From Maxwell Perspective...
The Right to Water
At the conference Farhana Sultana organized this spring, water was viewed not just as a precious resource, but a basic human right.
Farhana Sultana and participants in the Right to Water conference she organized in March.
”Water has always been the lens through which I look at social issues,” says Farhana Sultana, an assistant professor of geography who spearheaded an international conference at Maxwell in the spring titled The Right to Water. Sultana traces her fascination with water to her childhood in Bangladesh, where she learned firsthand how “too much water can kill but also too little water can kill. So just having grown up being very affected by various types of water events, whether floods or tsunamis or shortages of potable drinking water, that really gave me a sense of the importance that water plays.”
The idea of the water conference, originally hatched by Sultana with Alex Loftus, a former colleague at the University of London who does research on water issues in South Africa, was to bring together not just academics but practitioners, policy makers, and activists from around the world who rarely have the chance to compare notes and trade ideas in real time. This blend of perspectives comes naturally to Sultana, who first trained in geology and environmental studies at Princeton, then worked for several years managing environmental projects in Bangladesh for the United Nations Development Programme, before returning to the U.S. for her Ph.D. in geography at the University of Minnesota.
Working at the UNDP, she says, “gave me the more applied practical tools to understand how development works and where it falls apart.” The United Nations’ articulation in 2002 of a universal human right to water also provided the thematic springboard for the conference. The goal of the two-day gathering, says Sultana, was to “look at the right to water and how it plays out on the ground — in terms of issues of legalities, governance, or even philosophical approaches to how water should be managed. If the right to water is an established human right, how do we materialize that?”
The plenary session brought together experts who embodied the international and interdisciplinary nature of the conference. From academe, David Getches, University of Colorado Law School, spoke about the ramifications of treating water as property; while Patrick Bond, from the University of KwaZulu-Natal, South Africa, and Bill Derman, from the Norwegian University of the Life Sciences, described struggles for water justice in Africa. Rounding out the panel were the Onondaga Nation faithkeeper Oren Lyons, who has been active in global water issues for decades; Darcey O’Callaghan, international policy director for Food and Water Watch in Washington; and activist Anil Naidoo from Canada’s Blue Planet Project.
The issues the speakers raised were, like water itself, both global and local in scope: from the melting ice caps to mercury pollution in Onondaga Lake, from battles over privatization and corporate control of fresh water to desalination, hydrofracking, and the marketing of bottled water (which was notably absent on the dais, in favor of a pitcher of tap water).
“We live in a world where more than a billion people do not have access to safe water.”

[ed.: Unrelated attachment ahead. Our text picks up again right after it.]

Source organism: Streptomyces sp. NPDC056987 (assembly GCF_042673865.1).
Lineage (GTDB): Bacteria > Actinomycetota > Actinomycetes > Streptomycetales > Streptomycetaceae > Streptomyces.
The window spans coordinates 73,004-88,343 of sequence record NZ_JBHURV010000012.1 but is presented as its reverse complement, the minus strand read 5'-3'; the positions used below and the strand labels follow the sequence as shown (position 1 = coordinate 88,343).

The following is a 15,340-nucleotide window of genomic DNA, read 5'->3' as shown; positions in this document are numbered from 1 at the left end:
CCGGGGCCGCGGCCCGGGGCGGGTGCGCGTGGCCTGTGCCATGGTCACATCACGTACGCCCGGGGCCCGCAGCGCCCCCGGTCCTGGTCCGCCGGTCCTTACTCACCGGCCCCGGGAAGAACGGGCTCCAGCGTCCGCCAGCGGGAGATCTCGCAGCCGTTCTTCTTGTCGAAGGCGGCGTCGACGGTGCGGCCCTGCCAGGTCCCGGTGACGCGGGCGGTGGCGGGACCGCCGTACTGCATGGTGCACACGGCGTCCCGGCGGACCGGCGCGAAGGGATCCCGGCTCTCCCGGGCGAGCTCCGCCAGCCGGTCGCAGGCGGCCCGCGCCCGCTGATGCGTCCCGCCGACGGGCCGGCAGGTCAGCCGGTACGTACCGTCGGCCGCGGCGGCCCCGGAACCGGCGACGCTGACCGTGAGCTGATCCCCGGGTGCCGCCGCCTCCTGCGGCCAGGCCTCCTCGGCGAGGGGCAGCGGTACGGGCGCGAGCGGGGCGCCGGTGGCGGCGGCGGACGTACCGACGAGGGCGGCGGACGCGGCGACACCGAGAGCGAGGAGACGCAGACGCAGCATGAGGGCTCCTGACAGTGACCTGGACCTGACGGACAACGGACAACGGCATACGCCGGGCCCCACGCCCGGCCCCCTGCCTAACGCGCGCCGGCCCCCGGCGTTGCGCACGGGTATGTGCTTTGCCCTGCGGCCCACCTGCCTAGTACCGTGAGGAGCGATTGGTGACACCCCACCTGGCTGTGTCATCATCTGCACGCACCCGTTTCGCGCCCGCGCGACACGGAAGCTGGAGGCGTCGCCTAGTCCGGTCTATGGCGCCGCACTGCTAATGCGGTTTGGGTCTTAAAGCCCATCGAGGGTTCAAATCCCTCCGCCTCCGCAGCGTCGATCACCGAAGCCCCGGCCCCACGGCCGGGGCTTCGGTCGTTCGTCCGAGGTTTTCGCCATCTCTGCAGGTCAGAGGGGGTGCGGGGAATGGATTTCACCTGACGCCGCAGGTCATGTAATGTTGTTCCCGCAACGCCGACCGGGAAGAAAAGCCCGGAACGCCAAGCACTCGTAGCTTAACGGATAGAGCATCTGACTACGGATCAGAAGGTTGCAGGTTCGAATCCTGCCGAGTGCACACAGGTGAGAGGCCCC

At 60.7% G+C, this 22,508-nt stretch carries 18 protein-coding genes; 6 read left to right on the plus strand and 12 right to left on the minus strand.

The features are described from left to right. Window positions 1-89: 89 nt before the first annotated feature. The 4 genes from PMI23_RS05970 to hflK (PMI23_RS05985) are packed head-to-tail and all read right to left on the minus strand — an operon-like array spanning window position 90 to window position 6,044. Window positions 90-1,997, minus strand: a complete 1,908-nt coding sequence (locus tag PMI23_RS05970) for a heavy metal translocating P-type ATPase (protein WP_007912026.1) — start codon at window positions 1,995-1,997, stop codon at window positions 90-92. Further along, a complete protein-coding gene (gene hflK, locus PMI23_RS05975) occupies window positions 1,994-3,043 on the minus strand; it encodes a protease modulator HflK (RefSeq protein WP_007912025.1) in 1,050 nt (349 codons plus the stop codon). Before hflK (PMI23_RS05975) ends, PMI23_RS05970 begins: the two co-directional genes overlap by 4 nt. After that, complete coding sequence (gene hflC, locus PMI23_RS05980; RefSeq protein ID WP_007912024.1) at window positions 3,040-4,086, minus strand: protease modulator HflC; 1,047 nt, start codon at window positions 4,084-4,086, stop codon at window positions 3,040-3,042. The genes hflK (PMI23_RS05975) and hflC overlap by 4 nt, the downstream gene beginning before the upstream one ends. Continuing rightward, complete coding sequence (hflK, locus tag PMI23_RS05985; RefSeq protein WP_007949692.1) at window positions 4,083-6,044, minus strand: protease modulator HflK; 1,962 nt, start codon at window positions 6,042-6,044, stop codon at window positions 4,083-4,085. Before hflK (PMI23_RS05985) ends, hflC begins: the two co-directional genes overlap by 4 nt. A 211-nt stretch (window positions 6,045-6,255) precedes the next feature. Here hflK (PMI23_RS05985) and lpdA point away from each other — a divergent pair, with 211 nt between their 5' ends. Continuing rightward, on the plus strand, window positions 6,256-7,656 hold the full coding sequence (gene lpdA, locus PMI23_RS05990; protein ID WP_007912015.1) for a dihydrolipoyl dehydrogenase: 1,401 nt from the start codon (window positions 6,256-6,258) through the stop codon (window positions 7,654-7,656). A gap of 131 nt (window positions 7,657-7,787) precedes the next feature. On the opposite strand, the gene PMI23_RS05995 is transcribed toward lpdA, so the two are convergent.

Farhana SultanaAs O’Callaghan pointed out in her opening remarks, the idea of a universal human right to water is common in Europe and elsewhere in the world but rarely discussed in the United States, where debates about water rights tend to focus more on private property, market forces, and the individual. For this reason, Sultana says, it was particularly meaningful that the conference be held in the U.S.
All parts of the two-day event, from the opening lectures through paper and poster sessions and a closing workshop, were packed with three dozen presenters from various countries and several hundred attendees — a mix of Syracuse University faculty and students and local community members with scholars and practitioners who’d come from as far away as New Zealand. Sultana worked with faculty members across SU — in the earth sciences, geography, law, communications, engineering — plus the SUNY College of Environmental Science and Forestry to incorporate conference topics into course work and engage students with the issues.
Sultana’s goal is to pull the threads of the conference together into an edited volume that carries the conversation and debates to a broader audience. In her mind, the best scholarship is about “doing good academic work and then not only speaking to the ivory tower, but having connections and collaborations with people in other settings, whether it’s the activist community, practitioner community, or policy making community. It’s about opening up spaces to have conversations that would otherwise not happen.”
Besides, she adds, the topic of water rights is anything but narrowly academic. “We live in a world where more than a billion people do not have access to safe water. What does that mean for our humanity and our sense of global citizenship or us as a human community, if we cannot ensure basic rights to water and sanitation and have young children dying, whether from water-borne diseases or from lack of quality water or reliable water sources? So the right to water is somewhat esoteric at one level, but at the same time it has very big practical implications.”
—Jeffrey Pepper Rodgers
Jeffrey Pepper Rodgers is a contributor to National Public Radio’s All Things Considered and the author, most recently, of The Complete Singer-Songwriter.
This article appeared in the spring 2010 print edition of Maxwell Perspective; © 2010 Maxwell School of Syracuse University. To request a copy, e-mail email@example.com.